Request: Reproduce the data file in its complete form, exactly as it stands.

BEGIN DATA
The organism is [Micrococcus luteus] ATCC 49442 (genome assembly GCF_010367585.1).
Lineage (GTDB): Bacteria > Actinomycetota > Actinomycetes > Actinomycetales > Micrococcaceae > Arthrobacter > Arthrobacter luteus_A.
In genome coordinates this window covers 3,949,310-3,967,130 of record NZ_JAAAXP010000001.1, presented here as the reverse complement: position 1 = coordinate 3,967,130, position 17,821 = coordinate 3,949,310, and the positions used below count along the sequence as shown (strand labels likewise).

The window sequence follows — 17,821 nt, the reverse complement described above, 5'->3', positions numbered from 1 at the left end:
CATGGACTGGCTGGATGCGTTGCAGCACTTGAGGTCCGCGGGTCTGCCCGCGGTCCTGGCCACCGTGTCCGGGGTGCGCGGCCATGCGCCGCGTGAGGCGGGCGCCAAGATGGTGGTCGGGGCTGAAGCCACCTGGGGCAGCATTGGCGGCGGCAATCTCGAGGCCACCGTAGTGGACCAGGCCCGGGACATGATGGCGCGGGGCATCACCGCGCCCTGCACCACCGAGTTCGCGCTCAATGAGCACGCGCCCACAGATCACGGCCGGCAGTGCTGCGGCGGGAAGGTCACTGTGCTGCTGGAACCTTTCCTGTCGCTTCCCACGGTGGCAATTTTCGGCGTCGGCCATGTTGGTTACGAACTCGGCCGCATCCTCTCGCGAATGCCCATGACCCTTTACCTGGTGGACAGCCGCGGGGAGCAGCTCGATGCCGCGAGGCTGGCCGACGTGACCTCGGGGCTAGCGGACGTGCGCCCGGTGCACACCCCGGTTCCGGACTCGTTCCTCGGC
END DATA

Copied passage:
The organism is [Micrococcus luteus] ATCC 49442 (genome assembly GCF_010367585.1).
Lineage (GTDB): Bacteria > Actinomycetota > Actinomycetes > Actinomycetales > Micrococcaceae > Arthrobacter > Arthrobacter luteus_A.
In genome coordinates this window covers 3,949,310-3,967,130 of record NZ_JAAAXP010000001.1, presented here as the reverse complement: position 1 = coordinate 3,967,130, position 17,821 = coordinate 3,949,310, and the positions used below count along the sequence as shown (strand labels likewise).

The window sequence follows — 17,821 nt, the reverse complement described above, 5'->3', positions numbered from 1 at the left end:
CATGGACTGGCTGGATGCGTTGCAGCACTTGAGGTCCGCGGGTCTGCCCGCGGTCCTGGCCACCGTGTCCGGGGTGCGCGGCCATGCGCCGCGTGAGGCGGGCGCCAAGATGGTGGTCGGGGCTGAAGCCACCTGGGGCAGCATTGGCGGCGGCAATCTCGAGGCCACCGTAGTGGACCAGGCCCGGGACATGATGGCGCGGGGCATCACCGCGCCCTGCACCACCGAGTTCGCGCTCAATGAGCACGCGCCCACAGATCACGGCCGGCAGTGCTGCGGCGGGAAGGTCACTGTGCTGCTGGAACCTTTCCTGTCGCTTCCCACGGTGGCAATTTTCGGCGTCGGCCATGTTGGTTACGAACTCGGCCGCATCCTCTCGCGAATGCCCATGACCCTTTACCTGGTGGACAGCCGCGGGGAGCAGCTCGATGCCGCGAGGCTGGCCGACGTGACCTCGGGGCTAGCGGACGTGCGCCCGGTGCACACCCCGGTTCCGGACTCGTTCCTCGGC